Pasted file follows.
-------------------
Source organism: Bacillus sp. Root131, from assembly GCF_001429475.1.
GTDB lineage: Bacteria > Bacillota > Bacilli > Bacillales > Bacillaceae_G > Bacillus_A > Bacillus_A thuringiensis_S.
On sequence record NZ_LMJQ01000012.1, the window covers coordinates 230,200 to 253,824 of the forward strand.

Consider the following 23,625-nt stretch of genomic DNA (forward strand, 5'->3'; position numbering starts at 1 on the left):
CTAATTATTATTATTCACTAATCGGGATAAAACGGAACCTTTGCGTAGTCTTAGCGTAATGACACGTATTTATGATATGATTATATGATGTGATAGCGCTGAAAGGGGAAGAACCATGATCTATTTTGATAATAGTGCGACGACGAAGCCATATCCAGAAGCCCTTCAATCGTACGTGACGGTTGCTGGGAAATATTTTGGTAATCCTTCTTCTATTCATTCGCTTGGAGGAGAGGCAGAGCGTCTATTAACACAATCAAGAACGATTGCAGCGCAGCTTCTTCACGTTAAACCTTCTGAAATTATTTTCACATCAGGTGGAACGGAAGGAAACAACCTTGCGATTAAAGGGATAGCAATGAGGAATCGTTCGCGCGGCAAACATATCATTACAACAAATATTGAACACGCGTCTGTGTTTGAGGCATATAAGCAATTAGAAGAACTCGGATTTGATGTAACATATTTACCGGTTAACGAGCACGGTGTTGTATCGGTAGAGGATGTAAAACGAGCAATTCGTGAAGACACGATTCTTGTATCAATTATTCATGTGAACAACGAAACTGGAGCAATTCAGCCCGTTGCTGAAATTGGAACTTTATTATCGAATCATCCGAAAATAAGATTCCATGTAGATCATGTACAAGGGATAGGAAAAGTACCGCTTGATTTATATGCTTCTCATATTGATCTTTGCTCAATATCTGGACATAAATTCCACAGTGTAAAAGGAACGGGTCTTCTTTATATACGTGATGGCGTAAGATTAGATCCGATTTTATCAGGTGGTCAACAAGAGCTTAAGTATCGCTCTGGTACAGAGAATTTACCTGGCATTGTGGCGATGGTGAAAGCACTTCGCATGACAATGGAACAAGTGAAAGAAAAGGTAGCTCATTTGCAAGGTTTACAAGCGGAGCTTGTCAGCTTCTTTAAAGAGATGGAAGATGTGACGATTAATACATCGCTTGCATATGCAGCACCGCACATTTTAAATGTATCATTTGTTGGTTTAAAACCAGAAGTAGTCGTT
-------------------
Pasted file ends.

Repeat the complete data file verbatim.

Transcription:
Source organism: Bacillus sp. Root131, from assembly GCF_001429475.1.
GTDB lineage: Bacteria > Bacillota > Bacilli > Bacillales > Bacillaceae_G > Bacillus_A > Bacillus_A thuringiensis_S.
On sequence record NZ_LMJQ01000012.1, the window covers coordinates 230,200 to 253,824 of the forward strand.

Consider the following 23,625-nt stretch of genomic DNA (forward strand, 5'->3'; position numbering starts at 1 on the left):
CTAATTATTATTATTCACTAATCGGGATAAAACGGAACCTTTGCGTAGTCTTAGCGTAATGACACGTATTTATGATATGATTATATGATGTGATAGCGCTGAAAGGGGAAGAACCATGATCTATTTTGATAATAGTGCGACGACGAAGCCATATCCAGAAGCCCTTCAATCGTACGTGACGGTTGCTGGGAAATATTTTGGTAATCCTTCTTCTATTCATTCGCTTGGAGGAGAGGCAGAGCGTCTATTAACACAATCAAGAACGATTGCAGCGCAGCTTCTTCACGTTAAACCTTCTGAAATTATTTTCACATCAGGTGGAACGGAAGGAAACAACCTTGCGATTAAAGGGATAGCAATGAGGAATCGTTCGCGCGGCAAACATATCATTACAACAAATATTGAACACGCGTCTGTGTTTGAGGCATATAAGCAATTAGAAGAACTCGGATTTGATGTAACATATTTACCGGTTAACGAGCACGGTGTTGTATCGGTAGAGGATGTAAAACGAGCAATTCGTGAAGACACGATTCTTGTATCAATTATTCATGTGAACAACGAAACTGGAGCAATTCAGCCCGTTGCTGAAATTGGAACTTTATTATCGAATCATCCGAAAATAAGATTCCATGTAGATCATGTACAAGGGATAGGAAAAGTACCGCTTGATTTATATGCTTCTCATATTGATCTTTGCTCAATATCTGGACATAAATTCCACAGTGTAAAAGGAACGGGTCTTCTTTATATACGTGATGGCGTAAGATTAGATCCGATTTTATCAGGTGGTCAACAAGAGCTTAAGTATCGCTCTGGTACAGAGAATTTACCTGGCATTGTGGCGATGGTGAAAGCACTTCGCATGACAATGGAACAAGTGAAAGAAAAGGTAGCTCATTTGCAAGGTTTACAAGCGGAGCTTGTCAGCTTCTTTAAAGAGATGGAAGATGTGACGATTAATACATCGCTTGCATATGCAGCACCGCACATTTTAAATGTATCATTTGTTGGTTTAAAACCAGAAGTAGTCGTT